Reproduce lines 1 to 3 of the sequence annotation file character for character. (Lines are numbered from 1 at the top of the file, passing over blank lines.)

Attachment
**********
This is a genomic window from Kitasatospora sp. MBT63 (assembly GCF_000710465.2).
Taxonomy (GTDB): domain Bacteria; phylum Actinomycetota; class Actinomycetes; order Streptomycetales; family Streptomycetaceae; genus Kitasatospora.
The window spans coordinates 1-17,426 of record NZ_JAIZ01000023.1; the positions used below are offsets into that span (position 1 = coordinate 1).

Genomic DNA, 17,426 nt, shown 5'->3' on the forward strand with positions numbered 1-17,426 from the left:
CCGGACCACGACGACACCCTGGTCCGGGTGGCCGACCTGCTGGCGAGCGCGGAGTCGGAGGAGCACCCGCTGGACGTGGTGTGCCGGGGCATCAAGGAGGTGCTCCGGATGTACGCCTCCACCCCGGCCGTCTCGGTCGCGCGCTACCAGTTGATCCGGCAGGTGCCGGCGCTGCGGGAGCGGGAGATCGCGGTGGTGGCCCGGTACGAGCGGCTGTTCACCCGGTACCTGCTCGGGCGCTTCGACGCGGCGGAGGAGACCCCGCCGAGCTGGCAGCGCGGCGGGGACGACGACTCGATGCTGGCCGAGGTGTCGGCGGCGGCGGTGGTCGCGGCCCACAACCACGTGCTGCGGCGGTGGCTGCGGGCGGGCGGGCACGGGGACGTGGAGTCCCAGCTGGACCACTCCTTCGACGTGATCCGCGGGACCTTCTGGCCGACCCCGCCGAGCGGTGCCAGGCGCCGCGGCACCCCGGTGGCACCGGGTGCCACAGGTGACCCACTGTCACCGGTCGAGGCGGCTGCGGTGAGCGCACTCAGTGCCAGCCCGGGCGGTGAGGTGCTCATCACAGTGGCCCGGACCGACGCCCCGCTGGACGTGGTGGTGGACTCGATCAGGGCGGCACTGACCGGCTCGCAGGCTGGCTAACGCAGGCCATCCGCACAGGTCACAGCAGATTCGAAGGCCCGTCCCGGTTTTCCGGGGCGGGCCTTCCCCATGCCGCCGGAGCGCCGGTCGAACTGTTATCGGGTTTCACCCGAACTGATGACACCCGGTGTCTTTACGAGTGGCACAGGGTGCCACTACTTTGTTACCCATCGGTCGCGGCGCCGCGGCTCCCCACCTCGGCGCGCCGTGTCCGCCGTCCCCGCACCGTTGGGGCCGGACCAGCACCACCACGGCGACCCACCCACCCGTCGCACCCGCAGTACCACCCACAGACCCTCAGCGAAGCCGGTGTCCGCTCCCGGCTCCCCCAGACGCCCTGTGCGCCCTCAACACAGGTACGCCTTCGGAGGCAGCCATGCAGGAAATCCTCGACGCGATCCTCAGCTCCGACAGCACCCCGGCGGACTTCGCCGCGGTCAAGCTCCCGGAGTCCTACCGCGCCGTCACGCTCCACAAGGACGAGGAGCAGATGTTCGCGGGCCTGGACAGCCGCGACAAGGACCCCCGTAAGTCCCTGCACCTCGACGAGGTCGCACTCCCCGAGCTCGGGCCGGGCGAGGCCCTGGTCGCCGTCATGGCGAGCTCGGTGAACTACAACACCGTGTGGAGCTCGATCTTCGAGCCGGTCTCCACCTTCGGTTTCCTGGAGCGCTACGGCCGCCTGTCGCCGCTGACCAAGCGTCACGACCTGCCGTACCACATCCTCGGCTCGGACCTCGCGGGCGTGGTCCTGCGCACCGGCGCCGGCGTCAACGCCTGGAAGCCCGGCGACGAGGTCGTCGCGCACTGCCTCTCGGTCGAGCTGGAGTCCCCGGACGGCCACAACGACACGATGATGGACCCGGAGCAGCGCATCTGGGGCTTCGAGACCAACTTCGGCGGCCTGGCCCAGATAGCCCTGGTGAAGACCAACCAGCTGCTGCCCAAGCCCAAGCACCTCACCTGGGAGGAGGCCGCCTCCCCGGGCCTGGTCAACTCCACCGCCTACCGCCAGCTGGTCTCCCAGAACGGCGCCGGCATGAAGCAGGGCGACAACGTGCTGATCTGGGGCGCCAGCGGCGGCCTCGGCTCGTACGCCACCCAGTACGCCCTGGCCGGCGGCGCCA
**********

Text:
This is a genomic window from Kitasatospora sp. MBT63 (assembly GCF_000710465.2).
Taxonomy (GTDB): domain Bacteria; phylum Actinomycetota; class Actinomycetes; order Streptomycetales; family Streptomycetaceae; genus Kitasatospora.
The window spans coordinates 1-17,426 of record NZ_JAIZ01000023.1; the positions used below are offsets into that span (position 1 = coordinate 1).